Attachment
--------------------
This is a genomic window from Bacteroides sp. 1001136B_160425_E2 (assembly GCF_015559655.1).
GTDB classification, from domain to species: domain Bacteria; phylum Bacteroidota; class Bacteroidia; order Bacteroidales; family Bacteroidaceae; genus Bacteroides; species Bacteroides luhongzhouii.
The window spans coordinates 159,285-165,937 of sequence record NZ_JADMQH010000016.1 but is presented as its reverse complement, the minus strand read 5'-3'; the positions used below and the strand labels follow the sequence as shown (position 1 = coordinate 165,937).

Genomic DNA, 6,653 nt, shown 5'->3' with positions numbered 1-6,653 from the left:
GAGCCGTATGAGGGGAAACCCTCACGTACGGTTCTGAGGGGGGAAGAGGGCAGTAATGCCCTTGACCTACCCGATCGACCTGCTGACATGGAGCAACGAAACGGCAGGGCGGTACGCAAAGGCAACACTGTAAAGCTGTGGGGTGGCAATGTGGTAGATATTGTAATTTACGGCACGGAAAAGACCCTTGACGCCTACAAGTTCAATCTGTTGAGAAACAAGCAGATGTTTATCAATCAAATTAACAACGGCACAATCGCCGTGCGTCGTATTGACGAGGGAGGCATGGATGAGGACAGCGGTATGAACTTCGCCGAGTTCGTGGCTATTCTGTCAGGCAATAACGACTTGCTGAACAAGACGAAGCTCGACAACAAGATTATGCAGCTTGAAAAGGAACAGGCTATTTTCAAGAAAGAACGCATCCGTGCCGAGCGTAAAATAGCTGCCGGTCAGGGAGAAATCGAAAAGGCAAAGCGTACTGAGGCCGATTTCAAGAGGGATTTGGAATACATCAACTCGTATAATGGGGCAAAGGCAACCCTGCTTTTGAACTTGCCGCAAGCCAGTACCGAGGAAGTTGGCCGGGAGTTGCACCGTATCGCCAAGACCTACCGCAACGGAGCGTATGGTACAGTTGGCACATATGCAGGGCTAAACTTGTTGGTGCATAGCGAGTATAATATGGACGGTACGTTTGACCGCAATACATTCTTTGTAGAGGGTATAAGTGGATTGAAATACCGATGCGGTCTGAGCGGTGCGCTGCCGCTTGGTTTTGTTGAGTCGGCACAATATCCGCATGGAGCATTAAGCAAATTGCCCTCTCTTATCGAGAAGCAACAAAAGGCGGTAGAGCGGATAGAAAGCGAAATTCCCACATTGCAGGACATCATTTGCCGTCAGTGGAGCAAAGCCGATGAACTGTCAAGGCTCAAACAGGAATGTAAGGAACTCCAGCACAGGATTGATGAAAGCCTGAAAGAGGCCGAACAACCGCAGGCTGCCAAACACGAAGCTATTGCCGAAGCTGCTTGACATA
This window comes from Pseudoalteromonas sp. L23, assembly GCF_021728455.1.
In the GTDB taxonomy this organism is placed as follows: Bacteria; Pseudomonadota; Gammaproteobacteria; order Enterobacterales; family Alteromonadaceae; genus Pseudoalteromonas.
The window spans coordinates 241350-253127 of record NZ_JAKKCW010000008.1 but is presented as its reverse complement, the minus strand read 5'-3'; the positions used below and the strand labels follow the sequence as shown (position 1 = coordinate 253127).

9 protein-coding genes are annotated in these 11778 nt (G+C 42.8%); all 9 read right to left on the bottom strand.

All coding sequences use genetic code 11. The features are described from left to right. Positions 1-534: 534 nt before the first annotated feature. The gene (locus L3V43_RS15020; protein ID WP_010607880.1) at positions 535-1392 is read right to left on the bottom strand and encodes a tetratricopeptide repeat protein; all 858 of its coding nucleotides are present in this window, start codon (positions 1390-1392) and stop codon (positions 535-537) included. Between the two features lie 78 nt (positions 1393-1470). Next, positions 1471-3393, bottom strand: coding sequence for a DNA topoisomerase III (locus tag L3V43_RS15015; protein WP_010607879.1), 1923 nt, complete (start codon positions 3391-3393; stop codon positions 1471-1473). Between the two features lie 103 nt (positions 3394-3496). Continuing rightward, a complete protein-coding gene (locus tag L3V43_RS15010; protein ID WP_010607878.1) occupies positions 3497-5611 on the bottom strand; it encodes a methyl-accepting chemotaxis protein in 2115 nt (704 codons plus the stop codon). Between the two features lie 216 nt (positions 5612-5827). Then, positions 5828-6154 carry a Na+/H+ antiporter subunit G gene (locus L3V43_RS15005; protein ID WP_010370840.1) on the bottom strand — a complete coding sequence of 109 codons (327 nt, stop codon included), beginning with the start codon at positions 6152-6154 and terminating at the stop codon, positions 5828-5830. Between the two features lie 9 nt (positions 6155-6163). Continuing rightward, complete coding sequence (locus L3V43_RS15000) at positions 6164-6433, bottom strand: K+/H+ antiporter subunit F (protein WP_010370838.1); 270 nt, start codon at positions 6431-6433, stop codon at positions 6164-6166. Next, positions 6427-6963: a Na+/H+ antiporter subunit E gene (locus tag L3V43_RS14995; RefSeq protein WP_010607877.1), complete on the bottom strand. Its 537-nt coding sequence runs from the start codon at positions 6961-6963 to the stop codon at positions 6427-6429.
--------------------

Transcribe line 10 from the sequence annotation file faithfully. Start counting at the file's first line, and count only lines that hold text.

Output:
All coding sequences use genetic code 11. The features are described from left to right. Positions 1-534: 534 nt before the first annotated feature. The gene (locus L3V43_RS15020; protein ID WP_010607880.1) at positions 535-1392 is read right to left on the bottom strand and encodes a tetratricopeptide repeat protein; all 858 of its coding nucleotides are present in this window, start codon (positions 1390-1392) and stop codon (positions 535-537) included. Between the two features lie 78 nt (positions 1393-1470). Next, positions 1471-3393, bottom strand: coding sequence for a DNA topoisomerase III (locus tag L3V43_RS15015; protein WP_010607879.1), 1923 nt, complete (start codon positions 3391-3393; stop codon positions 1471-1473). Between the two features lie 103 nt (positions 3394-3496). Continuing rightward, a complete protein-coding gene (locus tag L3V43_RS15010; protein ID WP_010607878.1) occupies positions 3497-5611 on the bottom strand; it encodes a methyl-accepting chemotaxis protein in 2115 nt (704 codons plus the stop codon). Between the two features lie 216 nt (positions 5612-5827). Then, positions 5828-6154 carry a Na+/H+ antiporter subunit G gene (locus L3V43_RS15005; protein ID WP_010370840.1) on the bottom strand — a complete coding sequence of 109 codons (327 nt, stop codon included), beginning with the start codon at positions 6152-6154 and terminating at the stop codon, positions 5828-5830. Between the two features lie 9 nt (positions 6155-6163). Continuing rightward, complete coding sequence (locus L3V43_RS15000) at positions 6164-6433, bottom strand: K+/H+ antiporter subunit F (protein WP_010370838.1); 270 nt, start codon at positions 6431-6433, stop codon at positions 6164-6166. Next, positions 6427-6963: a Na+/H+ antiporter subunit E gene (locus tag L3V43_RS14995; RefSeq protein WP_010607877.1), complete on the bottom strand. Its 537-nt coding sequence runs from the start codon at positions 6961-6963 to the stop codon at positions 6427-6429.